December 8, 2009 – Tuesday
The switch to 24-hour operation has made a big difference and we wonder why this wasn’t done from the start. However, given that the building permit application process has been so protracted, the delay in the backfill hasn’t actually held up construction. Yesterday they redistributed and compacted around seven truck loads of fresh gravel and one part of the site had risen to within about a half a metre of the red target mark on a steel rod. In fact they only need to bring it within 6 inches as the remaining distance will be taken up by a stone layer and finally the thickness of the concrete floor itself.
We normally visit the site at the end of a day to sit in the cool shade of nearby trees as the sun begins to set over the mountains to the west. The sky was so clear yesterday afternoon that the sun was quite dazzling and as sunset approached around 5pm it was positively artistic watching the men working in the fading light gainst the silhouette of banana and paper tree leaves. We wandered through the neighbouring lot to visit the area that Nelson has recently started to plough in preparation for rice sowing. More water is entering from the nearby irrigation but as the land is terraced it’s still well below the level of the construction site.
At present Nelson is creating a nursery area to grow the young rice plant seedlings. At the next stage, with the assistance of local workers, he will divide and replant them in the newly ploughed and irrigated fields. The same pattern is being repeated in other fields we pass on our way to the construction site. Mostly we can see the irrigated fields but here and there we see the intense patches of light green, the small rice seedling nursery areas.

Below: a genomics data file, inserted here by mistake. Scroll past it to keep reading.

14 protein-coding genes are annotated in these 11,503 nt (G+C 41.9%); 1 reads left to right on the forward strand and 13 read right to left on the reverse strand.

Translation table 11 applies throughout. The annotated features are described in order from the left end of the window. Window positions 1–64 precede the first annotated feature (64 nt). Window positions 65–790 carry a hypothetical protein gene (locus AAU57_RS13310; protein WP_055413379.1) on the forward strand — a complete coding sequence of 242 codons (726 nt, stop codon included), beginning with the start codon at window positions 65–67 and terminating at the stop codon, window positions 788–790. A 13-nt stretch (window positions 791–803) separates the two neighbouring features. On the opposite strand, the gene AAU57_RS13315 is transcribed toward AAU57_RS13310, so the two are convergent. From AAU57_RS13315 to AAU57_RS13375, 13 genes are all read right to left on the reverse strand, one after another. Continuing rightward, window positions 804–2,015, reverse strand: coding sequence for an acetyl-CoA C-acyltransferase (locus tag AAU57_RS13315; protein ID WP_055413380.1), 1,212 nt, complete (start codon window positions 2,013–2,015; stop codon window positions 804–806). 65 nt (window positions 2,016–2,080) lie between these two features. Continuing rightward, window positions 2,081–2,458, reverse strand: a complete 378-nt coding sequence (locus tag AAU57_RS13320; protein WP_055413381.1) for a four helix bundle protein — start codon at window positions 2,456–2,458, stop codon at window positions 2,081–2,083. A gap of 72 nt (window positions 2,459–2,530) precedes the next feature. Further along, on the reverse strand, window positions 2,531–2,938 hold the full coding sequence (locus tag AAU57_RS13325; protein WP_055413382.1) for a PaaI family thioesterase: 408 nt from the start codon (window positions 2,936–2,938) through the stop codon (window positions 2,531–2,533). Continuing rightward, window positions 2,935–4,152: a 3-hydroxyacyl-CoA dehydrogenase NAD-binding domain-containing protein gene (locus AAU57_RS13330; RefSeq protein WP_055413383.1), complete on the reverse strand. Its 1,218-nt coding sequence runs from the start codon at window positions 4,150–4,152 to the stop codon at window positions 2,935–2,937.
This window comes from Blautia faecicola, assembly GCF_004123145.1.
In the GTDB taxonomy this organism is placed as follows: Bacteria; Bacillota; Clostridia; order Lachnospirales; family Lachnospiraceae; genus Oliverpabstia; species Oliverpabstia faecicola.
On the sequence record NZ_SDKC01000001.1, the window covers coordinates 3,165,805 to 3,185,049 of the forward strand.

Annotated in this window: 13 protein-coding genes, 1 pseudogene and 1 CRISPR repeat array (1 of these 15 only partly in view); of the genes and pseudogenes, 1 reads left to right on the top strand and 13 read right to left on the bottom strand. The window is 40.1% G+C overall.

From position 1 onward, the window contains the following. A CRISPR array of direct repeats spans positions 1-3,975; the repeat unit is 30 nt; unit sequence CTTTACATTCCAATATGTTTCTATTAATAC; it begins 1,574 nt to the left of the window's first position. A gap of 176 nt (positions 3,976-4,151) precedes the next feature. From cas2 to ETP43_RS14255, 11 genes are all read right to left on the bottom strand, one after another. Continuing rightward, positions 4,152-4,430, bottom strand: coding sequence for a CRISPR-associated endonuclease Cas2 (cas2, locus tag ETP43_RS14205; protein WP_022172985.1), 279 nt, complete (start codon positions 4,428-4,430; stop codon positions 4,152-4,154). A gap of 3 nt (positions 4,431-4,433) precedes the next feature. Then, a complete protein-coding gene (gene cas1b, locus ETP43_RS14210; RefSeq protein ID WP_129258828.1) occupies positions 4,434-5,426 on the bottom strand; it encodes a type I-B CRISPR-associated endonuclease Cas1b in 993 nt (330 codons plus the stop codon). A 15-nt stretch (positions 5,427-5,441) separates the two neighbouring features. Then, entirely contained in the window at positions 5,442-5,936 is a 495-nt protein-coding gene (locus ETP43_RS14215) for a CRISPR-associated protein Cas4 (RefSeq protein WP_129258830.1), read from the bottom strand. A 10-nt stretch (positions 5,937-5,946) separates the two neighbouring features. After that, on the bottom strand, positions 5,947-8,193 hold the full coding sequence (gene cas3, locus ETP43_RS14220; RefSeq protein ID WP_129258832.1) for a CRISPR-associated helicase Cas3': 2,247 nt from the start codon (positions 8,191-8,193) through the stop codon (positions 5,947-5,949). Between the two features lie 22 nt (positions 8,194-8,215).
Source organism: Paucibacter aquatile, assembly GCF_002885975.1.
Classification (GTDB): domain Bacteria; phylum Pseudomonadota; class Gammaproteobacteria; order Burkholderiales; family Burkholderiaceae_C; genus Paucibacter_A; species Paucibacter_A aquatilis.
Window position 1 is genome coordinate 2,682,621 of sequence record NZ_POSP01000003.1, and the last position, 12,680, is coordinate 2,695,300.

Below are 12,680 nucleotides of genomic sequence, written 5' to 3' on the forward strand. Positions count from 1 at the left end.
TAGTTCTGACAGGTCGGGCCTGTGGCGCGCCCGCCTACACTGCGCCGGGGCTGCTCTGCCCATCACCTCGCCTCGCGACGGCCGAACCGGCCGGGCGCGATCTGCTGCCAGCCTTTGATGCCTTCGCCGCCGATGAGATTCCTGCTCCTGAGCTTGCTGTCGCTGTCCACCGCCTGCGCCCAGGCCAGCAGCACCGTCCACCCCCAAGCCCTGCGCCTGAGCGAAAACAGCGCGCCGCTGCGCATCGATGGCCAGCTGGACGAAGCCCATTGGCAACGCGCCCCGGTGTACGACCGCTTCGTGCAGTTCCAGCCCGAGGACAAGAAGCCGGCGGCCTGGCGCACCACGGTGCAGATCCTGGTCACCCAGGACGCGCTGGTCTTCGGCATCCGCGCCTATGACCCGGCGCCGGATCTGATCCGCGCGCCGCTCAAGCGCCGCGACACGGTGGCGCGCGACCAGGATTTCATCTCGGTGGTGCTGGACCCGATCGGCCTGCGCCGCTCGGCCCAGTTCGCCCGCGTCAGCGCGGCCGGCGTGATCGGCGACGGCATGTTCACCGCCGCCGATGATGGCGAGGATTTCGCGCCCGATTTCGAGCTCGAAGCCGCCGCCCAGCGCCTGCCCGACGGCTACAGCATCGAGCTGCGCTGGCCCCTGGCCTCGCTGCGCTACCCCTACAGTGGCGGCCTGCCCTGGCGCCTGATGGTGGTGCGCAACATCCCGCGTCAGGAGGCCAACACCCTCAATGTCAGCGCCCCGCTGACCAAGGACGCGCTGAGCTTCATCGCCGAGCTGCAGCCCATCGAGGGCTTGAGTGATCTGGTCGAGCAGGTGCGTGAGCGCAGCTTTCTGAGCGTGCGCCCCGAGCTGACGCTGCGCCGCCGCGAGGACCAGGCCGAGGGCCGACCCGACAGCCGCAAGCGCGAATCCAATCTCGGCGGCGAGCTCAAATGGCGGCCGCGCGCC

For our roughly one hectare of cultivatable land we have paid Nelson an intial 9,000 pesos which covers the cost of seed and fertilizer plus paying for assistance at the splitting out stage. Later more money will be required for insecticide. Harvesting and threshing is generally paid for in rice rather than cash. It will be interesting to see at the end if we get our investment back (in cash or in rice) but maybe it will not be possible to measure the economic return until all our land is in use. At present we are deliberately leaving fallow any area which if irrigated might pose a threat of flooding to the construction site.